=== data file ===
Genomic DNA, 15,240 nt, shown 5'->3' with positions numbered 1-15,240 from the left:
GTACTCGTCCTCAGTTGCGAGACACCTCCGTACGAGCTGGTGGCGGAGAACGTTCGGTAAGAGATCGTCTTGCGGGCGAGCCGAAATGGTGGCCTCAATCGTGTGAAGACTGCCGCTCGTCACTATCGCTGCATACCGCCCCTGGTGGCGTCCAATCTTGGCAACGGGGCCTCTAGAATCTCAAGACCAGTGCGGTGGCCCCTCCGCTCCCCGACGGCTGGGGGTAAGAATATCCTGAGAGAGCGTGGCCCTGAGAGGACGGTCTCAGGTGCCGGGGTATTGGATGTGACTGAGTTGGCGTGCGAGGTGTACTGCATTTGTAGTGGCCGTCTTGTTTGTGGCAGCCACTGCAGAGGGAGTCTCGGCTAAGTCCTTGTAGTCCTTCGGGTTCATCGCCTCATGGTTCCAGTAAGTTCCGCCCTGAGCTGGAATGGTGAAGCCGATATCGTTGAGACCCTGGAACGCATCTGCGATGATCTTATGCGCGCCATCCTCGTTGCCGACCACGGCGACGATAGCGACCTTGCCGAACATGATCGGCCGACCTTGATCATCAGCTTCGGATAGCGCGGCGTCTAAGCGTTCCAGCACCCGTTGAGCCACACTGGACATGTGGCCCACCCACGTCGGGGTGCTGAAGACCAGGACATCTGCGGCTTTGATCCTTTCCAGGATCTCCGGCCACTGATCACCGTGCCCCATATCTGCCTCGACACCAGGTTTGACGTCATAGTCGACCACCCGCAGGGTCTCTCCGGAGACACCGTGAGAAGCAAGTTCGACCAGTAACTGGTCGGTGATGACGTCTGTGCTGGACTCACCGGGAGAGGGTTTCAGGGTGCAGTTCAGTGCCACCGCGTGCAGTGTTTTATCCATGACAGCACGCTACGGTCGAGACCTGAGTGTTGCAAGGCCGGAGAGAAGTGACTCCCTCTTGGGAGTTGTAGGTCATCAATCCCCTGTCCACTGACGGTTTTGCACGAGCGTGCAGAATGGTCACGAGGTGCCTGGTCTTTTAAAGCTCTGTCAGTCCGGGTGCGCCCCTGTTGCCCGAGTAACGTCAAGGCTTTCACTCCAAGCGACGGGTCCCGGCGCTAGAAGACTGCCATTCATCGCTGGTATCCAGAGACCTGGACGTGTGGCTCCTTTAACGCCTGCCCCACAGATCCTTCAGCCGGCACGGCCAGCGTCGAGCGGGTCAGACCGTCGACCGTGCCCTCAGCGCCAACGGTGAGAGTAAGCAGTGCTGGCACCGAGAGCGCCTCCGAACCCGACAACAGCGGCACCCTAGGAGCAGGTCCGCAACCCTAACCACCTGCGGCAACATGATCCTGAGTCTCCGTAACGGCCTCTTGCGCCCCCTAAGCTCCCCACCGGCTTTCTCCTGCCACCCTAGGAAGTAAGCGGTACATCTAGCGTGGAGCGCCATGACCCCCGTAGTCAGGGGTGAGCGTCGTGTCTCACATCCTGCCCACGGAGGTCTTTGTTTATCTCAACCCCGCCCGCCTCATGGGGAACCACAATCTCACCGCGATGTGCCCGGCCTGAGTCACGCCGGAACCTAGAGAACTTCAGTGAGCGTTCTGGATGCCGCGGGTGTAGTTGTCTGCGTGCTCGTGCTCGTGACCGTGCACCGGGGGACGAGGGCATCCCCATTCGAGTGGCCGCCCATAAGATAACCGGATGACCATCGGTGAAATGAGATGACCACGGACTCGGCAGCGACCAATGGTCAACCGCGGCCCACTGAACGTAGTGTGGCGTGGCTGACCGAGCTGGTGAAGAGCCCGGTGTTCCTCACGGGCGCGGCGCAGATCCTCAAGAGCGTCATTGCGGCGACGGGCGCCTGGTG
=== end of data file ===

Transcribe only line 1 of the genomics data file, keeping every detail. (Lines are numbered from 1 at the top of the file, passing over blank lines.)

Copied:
Genomic DNA, 15,240 nt, shown 5'->3' with positions numbered 1-15,240 from the left: